And even as he complimented India Inc for its demonstrated capacity to create world-class companies, to expand globally, and to grow both organically and inorganically, he appealed to the captains of Indian industry to contribute more to society. Look at the world outside your company. Show your capacity to give, to care, and to share, for India’s less privileged. Not just as compassion, but as a public-private partnership to build India’s much-needed human capital to sustain growth.

The government has set a challenge before you to adopt 1,396 ITIs across the country. By the end of the fiscal year, I would like to have a list of 1,396 companies that have adopted these it is; Can each of you help a school become a true school and one primary health centre, to make a difference; Can each of you ensure that trees are planted on the roads that you live in?”

The minister said a country’s identity is built by its society. While identity as a community is inherited and its laws and constitution identify that of a nation, the people build the identity of the society. “India is part of a larger globalised society. Each nation has to harness its resources and innovate. India’s identity lies in a knowledge society.”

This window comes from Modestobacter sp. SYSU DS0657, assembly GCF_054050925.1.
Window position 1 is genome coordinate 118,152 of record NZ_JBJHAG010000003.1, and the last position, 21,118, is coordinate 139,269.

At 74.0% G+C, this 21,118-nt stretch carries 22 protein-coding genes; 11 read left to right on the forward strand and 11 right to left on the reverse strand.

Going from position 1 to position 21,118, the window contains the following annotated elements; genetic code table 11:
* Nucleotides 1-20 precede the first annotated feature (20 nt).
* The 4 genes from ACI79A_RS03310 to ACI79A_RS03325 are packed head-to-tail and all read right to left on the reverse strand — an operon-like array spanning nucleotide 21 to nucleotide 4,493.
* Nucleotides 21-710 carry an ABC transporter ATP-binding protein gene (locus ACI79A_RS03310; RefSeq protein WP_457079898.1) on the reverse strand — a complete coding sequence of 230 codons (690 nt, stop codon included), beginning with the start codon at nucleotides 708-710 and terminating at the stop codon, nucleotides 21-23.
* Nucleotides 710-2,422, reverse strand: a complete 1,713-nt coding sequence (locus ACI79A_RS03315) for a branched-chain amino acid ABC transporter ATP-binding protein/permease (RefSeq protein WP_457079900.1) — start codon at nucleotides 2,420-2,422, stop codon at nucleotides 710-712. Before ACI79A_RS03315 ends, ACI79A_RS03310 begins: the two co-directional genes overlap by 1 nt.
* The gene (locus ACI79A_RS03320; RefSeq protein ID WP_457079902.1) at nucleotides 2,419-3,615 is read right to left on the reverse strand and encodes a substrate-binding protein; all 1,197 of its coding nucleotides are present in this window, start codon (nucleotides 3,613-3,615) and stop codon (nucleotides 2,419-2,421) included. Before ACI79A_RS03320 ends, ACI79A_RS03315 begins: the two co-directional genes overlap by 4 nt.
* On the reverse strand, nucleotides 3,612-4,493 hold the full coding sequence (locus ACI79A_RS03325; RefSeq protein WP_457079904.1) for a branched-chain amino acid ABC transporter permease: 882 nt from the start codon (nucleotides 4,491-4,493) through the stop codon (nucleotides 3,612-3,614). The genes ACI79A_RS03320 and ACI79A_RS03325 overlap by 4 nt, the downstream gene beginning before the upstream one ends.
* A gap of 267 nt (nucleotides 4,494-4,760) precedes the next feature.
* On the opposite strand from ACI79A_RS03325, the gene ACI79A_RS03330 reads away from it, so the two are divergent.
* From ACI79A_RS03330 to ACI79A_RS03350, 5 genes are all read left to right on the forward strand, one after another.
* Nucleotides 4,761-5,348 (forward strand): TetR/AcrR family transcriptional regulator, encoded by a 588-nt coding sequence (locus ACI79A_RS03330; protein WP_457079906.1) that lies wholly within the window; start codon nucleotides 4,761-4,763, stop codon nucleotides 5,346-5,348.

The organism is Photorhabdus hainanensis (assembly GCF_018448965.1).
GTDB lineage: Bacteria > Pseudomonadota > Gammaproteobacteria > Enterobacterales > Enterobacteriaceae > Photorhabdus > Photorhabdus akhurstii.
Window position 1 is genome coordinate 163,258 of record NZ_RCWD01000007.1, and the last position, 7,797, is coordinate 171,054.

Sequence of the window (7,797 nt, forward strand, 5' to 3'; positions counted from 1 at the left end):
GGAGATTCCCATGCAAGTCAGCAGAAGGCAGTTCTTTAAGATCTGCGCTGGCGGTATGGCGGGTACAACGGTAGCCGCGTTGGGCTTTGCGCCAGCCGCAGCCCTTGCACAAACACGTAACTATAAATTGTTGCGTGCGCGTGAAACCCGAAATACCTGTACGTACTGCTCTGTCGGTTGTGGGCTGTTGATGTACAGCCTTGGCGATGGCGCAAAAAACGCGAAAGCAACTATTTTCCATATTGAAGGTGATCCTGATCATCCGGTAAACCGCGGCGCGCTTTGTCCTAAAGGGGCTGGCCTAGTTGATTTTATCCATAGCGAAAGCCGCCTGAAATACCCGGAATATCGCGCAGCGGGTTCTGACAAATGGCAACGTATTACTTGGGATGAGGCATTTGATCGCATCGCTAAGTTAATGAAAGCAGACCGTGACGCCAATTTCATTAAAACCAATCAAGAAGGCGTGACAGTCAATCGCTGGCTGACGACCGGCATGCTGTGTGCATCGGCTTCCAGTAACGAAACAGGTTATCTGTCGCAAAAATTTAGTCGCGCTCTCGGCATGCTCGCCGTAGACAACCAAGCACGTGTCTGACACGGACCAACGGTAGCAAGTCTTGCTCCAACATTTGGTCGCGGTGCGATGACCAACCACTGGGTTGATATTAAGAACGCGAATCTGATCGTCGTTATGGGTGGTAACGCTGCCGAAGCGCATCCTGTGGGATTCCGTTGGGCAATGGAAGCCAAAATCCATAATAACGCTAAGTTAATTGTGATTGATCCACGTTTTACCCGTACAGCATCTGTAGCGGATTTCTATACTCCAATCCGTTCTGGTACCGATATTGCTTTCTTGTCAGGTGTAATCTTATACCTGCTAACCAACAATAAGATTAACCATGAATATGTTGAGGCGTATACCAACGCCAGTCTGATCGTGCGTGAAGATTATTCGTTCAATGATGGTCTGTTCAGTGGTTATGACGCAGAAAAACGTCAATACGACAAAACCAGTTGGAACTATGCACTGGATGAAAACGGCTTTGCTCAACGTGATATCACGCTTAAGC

But, building such a society cannot be tasked to the government alone. What the FM wants, therefore, is for India Inc to adopt each of the 1,396 ITIs in the country besides building good schools and supporting primary health centres. The minister said he would like to see Corporate India contribute towards building a society where all children are able to enrol in schools, complete primary education and go on to acquire vocational skills. Today, almost 5% of the country’s children, totalling one crore, are out of school and 27% of the school-going kids are dropouts after class five. “There is a world outside your companies. You have built world-scale capacities. It is now your turn to build a society – a true school.”